Real estate Regulatory Act..
Now, the real estate sector has got its own regulator from May 1, 2017, the date when the Real Estate (Regulation and Development) Act, 2016 (RERA) Real estate Regulatory Act,2016, means RERA 2016 became effective in the entire country. Each state and UT will have its own Regulatory Authority (RA) which will frame regulations and rules according to the RERA.
Let’s have a look at the apartments and it’s concerns,
The delay in possession of their homes has been the biggest concern for the buyers of the real estate properties. For many of the homebuyers, across locations and with almost the builders, the delay has extended to almost six years or more now, with no possession in sight. In the absence of a regulator and with no rules in place, the builder and buyer battle appeared one-sided
There are 6 important rules in RERA that will stop builders from delaying delivery of your dream home
And stick to deadlines rather than making a default.
- Written affidavit:The promoter’s promise will now have a legal standing to it. Along with all the required documents, the promoter has to give a declaration, supported by an affidavit stating the time period within which the project or the specific phase will get completed.
- Possession date will be sacrosanct:Further, the ‘agreement of sale’ will have to specifically carry the date of possession and the rate of interest in the case of any default.
- Clear title of the land:At times, the land on which the project is supposed to be built gets involved in disputes leading to a delay in construction and delivery. A written affidavit has to be provided by the promoter that the legal title to the land on which the development is proposed has legally valid documents with authentication of such title if such land is owned by another person.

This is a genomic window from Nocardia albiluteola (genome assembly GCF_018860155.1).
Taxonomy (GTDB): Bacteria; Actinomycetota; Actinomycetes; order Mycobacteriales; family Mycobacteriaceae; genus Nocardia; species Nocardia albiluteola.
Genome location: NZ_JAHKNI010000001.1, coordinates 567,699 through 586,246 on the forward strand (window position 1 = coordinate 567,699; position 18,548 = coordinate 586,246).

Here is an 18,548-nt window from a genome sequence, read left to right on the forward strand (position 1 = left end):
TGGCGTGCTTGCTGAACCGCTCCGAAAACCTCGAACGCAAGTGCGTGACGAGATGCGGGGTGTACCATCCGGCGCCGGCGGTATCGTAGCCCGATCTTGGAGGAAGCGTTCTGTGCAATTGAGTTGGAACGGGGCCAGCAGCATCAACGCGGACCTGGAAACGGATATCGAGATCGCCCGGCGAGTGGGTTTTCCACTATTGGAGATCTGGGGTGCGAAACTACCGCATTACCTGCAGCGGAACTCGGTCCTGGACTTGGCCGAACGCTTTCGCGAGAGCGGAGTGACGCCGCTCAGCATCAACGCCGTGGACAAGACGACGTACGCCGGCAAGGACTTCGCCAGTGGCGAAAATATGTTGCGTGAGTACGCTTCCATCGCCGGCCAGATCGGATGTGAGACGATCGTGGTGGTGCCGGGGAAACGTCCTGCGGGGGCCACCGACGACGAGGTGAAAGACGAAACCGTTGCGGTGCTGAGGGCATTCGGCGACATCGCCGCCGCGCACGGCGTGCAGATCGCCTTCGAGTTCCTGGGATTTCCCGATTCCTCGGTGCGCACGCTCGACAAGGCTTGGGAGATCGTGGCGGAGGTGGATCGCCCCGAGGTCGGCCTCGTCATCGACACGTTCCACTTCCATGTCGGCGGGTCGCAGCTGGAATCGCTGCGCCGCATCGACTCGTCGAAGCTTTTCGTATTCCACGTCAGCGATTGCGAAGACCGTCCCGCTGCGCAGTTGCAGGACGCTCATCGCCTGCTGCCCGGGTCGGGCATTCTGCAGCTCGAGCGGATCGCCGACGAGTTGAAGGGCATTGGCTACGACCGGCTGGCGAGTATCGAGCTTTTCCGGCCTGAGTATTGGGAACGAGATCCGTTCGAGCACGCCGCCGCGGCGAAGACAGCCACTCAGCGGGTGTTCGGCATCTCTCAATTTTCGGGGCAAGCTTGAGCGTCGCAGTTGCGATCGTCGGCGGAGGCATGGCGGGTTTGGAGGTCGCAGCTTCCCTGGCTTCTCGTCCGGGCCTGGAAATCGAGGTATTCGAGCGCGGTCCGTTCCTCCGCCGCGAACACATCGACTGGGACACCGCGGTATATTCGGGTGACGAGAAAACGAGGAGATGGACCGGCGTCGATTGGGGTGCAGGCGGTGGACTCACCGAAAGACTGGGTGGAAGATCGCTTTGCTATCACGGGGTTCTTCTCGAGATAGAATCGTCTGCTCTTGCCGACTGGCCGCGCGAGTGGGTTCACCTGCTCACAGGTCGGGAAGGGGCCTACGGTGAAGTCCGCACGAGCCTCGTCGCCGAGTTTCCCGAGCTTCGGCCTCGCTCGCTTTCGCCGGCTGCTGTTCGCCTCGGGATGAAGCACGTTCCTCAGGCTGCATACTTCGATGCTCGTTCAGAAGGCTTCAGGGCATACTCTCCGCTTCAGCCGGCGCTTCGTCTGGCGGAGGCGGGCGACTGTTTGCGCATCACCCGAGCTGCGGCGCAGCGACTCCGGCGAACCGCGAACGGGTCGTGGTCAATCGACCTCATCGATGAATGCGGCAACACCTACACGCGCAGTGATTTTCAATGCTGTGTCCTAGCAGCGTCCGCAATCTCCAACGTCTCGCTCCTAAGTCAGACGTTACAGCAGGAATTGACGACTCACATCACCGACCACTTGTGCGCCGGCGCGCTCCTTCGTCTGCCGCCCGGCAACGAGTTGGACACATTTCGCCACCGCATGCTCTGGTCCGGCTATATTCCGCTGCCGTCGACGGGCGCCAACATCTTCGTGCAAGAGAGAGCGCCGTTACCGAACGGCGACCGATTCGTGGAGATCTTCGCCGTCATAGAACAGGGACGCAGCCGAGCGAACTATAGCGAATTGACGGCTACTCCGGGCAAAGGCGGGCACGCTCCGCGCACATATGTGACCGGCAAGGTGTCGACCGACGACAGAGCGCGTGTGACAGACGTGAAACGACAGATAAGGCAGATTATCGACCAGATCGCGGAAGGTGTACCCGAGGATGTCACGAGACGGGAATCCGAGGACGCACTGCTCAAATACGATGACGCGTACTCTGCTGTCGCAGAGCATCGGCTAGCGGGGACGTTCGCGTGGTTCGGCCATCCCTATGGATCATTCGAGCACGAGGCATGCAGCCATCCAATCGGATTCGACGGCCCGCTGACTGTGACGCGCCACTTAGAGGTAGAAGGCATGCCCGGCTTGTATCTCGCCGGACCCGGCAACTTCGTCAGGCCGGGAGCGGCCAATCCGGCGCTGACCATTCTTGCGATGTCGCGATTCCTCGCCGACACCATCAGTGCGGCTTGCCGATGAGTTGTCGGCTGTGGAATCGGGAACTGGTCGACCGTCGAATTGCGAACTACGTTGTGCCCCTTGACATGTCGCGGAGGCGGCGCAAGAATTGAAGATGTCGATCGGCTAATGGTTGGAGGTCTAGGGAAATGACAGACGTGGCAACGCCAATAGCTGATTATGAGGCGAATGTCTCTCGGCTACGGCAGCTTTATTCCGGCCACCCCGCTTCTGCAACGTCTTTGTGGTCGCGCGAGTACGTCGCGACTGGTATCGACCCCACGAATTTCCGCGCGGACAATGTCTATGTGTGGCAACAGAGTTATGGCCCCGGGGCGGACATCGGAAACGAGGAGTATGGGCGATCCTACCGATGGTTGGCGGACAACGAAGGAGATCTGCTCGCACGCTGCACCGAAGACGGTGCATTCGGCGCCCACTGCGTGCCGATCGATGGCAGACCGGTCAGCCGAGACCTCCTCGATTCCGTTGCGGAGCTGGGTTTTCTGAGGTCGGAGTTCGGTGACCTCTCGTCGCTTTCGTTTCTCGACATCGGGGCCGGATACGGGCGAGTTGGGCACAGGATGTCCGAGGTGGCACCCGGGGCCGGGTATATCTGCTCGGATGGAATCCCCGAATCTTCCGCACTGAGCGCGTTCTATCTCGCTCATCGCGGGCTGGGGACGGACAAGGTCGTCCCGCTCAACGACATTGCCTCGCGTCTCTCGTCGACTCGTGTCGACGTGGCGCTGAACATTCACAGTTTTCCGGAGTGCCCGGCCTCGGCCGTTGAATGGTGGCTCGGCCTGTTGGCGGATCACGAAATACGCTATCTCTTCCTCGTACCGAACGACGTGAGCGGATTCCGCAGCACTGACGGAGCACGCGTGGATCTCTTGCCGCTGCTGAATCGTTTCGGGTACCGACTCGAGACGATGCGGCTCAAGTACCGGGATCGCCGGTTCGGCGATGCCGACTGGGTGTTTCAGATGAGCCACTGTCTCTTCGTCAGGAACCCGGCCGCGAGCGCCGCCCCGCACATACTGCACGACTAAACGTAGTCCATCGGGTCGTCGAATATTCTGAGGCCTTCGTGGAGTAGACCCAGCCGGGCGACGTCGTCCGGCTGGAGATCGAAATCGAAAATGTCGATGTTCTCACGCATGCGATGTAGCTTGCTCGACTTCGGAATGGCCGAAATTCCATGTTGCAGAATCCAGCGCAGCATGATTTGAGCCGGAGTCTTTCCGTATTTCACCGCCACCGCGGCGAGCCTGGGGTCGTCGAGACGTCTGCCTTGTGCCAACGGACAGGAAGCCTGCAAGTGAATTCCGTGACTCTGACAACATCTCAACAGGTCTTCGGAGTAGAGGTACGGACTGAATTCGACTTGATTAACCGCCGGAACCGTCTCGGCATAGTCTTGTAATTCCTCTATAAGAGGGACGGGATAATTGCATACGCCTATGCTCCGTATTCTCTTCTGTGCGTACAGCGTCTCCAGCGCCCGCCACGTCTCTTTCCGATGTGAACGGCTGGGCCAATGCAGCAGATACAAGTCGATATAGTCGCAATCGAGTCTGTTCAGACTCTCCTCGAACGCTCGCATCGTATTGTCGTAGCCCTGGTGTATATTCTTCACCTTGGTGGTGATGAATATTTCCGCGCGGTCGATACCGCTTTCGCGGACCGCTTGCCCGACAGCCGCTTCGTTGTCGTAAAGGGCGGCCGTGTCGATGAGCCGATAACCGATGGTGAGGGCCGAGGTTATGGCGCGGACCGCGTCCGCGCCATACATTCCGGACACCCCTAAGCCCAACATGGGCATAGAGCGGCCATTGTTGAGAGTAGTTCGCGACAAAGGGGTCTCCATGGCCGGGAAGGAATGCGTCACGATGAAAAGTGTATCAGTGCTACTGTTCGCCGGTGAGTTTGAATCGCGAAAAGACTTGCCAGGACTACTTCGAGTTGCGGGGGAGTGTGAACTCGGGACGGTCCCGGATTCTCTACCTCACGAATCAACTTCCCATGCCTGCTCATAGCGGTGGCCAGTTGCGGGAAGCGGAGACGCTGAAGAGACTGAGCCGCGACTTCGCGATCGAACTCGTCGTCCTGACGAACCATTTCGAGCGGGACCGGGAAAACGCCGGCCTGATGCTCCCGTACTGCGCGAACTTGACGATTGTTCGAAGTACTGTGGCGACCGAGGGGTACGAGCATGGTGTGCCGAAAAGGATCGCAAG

- Free from encumbrances:Often, it has been seen that several projects get delayed due to encumbrances which can restrict the promoter’s ability to transfer title to the property. A written affidavit has to be provided by the promoter that the land is free from all encumbrances.
- Maintaining separate account:Diversion has been the most common concern across the industry. Now, as per RERA, 70 percent of the amount realised for the real estate project from the buyers, from time to time, shall be deposited in a separate account to be maintained in a scheduled bank to cover the cost of construction and the land cost and shall be used only for that purpose.
The withdrawals from the account will be according to the extent of the work completed after it is certified by an engineer, an architect and a chartered accountant and will be subject to an audit every six-month. Such measures to a large extent are expected to minimise the diversion of funds, if not fully.
- Making it an offence: In case of not adhering to the rules, the builder stands not only to lose the registration of the project too but may also be punishable by imprisonment for a term which may extend up to three years or with fine which may extend up to a further ten per cent of the estimated cost of the real estate project, or both. Some states have, however, compounded the offence to avoid imprisonment of the developers.
“The biggest deterrent to delay in delivery is the clause that allows for compensation to the flat purchaser in the event of delay in delivery. In addition going beyond the committed date of delivery as mentioned in the registration of the project entails going back to the authority and answering questions justifying the delay, says Gera.
Here, We should Remember one more important thing that time period could differ amongst builders. “For new projects, the committed date of delivery is the choice of the developer and so the customers will need to take a decision if they find that the committed date of delivery is too distant they can opt to not purchase the apartment,” says Rohit Gera, Managing Director, Gera Developments.
That’s up to the customers.
This information brought to you by economic times